3. What do you think is your greatest achievement since our last discussion and why?
4. How did you do on your goals from a few months ago?  Are you happy with your progress?  Why or why not? (Obviously new people without goals are exempt from this question)
5. What are you goals for the next 3 months?
6.  What do you think you need to do differently (or continuing doing) to have a rating of outstanding?
8. What could the company or your manager have done differently to support you better?
 
(Here is a link to documents with our rating system for those who are new and need a refresher – [insert link here])
 
Thanks all!
Let me know if you have questions.
kate

Here are some tips I have learned over the last few years worth considering if you adopt this process:

  • Get the answers to questions in writing.  This helps you create a paper trail for historical reason or future reference.  I used to just ask the questions in person, but I found that the answers were much more thoughtful and the discussion more useful for both parties when the reviewee and reviewer had time to reflect on the answers.
  • Request the answers are delivered 24 hours prior to the meeting.  If the answers aren’t done in time I move the meeting.  I used to let people just bring their answers to the meeting to discuss, or some people would email them right beforehand. One big problem with this approach was when the answers were surprising or I didn’t agree (and this will happen) I came off as surprised or shocked – which didn’t lead to a productive discussion (what can I say, I don’t have a very good poker face).  The other upside of this approach though, is that if you receive the answers ahead of time you can think through them and that allows you to deliver much more useful feedback and use the time productively (yay!).
  • Set a regular calendar reminder for you to send out your email.   I put a recurring appointment every 3 months so I am sure not to forget in the day to day craziness – in the past it was often too easy for weeks to go by before I would remember to do this, and the reminder really helps.  The regularity and predictability is part of what makes this process work.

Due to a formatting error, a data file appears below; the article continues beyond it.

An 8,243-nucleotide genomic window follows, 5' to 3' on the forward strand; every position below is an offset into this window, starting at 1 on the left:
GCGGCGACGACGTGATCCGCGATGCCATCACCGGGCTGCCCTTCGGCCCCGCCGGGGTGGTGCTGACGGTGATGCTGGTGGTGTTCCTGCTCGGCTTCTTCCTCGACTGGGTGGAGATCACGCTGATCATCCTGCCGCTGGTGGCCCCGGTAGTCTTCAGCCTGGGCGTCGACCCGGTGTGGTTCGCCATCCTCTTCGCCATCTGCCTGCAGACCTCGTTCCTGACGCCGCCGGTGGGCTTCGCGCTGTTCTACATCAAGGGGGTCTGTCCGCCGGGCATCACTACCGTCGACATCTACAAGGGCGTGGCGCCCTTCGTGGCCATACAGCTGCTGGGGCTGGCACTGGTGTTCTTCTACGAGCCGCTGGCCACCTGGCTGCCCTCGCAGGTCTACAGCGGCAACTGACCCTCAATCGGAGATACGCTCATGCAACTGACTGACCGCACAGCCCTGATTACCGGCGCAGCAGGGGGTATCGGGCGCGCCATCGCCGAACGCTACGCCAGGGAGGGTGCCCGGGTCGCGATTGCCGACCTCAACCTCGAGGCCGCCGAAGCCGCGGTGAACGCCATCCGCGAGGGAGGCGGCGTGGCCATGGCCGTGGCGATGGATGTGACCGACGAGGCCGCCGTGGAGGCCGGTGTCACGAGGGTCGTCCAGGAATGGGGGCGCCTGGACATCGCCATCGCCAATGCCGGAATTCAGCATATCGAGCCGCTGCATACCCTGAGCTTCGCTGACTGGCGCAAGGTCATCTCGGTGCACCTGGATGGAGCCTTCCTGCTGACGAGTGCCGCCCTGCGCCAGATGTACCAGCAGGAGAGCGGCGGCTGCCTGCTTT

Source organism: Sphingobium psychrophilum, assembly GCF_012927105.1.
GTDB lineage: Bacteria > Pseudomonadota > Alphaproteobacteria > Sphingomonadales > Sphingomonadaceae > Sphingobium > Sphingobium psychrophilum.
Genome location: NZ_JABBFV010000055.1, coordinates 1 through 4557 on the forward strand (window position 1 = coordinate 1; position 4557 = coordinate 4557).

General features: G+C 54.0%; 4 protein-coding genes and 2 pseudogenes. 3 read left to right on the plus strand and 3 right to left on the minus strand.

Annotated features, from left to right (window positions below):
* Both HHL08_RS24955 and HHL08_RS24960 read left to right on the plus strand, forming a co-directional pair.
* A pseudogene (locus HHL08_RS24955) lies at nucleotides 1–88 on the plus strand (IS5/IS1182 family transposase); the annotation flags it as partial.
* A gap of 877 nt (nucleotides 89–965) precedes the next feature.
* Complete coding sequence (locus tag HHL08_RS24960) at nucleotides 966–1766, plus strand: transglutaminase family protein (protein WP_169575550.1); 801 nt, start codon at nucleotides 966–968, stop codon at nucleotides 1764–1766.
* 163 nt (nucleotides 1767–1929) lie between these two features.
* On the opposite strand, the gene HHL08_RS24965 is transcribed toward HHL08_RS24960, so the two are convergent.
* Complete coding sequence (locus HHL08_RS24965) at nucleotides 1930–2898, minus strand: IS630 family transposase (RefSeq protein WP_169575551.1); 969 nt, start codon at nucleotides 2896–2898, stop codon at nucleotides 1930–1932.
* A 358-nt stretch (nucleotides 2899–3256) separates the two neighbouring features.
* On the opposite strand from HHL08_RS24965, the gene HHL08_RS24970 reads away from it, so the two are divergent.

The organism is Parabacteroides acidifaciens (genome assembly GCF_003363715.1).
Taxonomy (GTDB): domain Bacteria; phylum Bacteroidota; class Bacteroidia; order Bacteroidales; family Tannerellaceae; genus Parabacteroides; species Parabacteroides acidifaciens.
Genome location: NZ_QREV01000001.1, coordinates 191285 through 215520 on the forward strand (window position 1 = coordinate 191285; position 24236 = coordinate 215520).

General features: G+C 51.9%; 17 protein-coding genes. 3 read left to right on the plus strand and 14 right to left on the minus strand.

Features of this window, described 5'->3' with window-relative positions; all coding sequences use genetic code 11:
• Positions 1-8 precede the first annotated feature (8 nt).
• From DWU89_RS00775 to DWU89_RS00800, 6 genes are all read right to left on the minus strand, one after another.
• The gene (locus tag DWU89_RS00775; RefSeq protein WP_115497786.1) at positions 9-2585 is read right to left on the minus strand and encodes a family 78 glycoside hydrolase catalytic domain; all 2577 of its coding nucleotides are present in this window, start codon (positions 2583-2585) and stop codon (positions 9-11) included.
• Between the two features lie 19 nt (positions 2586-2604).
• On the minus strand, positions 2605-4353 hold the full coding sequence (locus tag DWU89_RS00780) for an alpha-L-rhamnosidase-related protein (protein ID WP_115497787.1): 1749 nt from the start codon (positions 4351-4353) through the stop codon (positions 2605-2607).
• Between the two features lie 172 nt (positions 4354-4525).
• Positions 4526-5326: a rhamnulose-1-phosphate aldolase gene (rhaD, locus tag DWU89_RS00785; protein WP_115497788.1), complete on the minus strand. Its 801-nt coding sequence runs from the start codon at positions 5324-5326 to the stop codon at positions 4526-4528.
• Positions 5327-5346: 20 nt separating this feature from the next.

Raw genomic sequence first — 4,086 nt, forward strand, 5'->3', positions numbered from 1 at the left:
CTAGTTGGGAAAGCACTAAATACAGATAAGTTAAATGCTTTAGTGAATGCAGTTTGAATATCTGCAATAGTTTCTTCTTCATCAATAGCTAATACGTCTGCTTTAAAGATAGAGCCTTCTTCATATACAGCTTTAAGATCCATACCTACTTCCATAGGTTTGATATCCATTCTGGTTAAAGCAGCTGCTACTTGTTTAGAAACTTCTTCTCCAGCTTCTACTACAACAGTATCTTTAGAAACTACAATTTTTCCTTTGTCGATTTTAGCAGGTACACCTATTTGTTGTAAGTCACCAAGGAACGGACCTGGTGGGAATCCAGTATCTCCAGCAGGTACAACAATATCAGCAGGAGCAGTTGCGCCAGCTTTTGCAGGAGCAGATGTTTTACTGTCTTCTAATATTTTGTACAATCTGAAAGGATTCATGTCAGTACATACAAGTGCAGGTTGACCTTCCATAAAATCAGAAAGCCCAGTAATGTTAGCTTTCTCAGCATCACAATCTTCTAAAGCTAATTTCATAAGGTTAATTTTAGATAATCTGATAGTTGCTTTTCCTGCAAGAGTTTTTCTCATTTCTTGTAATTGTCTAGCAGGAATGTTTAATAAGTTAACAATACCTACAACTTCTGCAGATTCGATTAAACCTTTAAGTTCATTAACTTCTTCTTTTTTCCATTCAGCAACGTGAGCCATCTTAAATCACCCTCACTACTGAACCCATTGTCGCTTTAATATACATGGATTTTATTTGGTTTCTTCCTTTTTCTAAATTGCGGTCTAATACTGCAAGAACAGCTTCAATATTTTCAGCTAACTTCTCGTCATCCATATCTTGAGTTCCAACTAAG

• Create a template of your questions.  This makes it faster for you to send it out, and it also helps all of your directs know what to expect so as the months go by they can be making mental notes on these things.
  • Make sure you talk about personal goals too!  Just because the questions are mostly focused on day to day projects and performance, make sure you take the time to understand where people want to grow and develop and set those goals/objectives accordingly; it doesn’t have to be just business.
  • Ask for feedback on your performance.  Don’t just make the review about them (although definitely prioritize discussing their stuff first, since it is their meeting), but ask them what you could be doing better.  This is a great way to get valuable feedback and gives employees the change to turn the tables and feel heard.
  • Go over the results with *your* manager.   This is a great way to highlight people’s accomplishes and be sure that your feedback and goals are aligned in the organization.  In terms of the rating this also helps you be sure you are calibrating people correctly.  For those in big companies, this step can also help you tremendously in stack rankings, since your manager will have input and buy off into the intermediate reviews, making sure that any yearly review you assign to your employees reflects the entire year of intermediate reviews.
  • Try to use a format/prose that is aligned with your annual review forms.  If you do this, then hopefully a lot of the prose and effort can be reused (read cut and pasted) into the annual review form – making everyone’s life better!

Hope this was helpful!  Definitely let me know if you have other suggestions or ideas since this process is still evolving for me  :)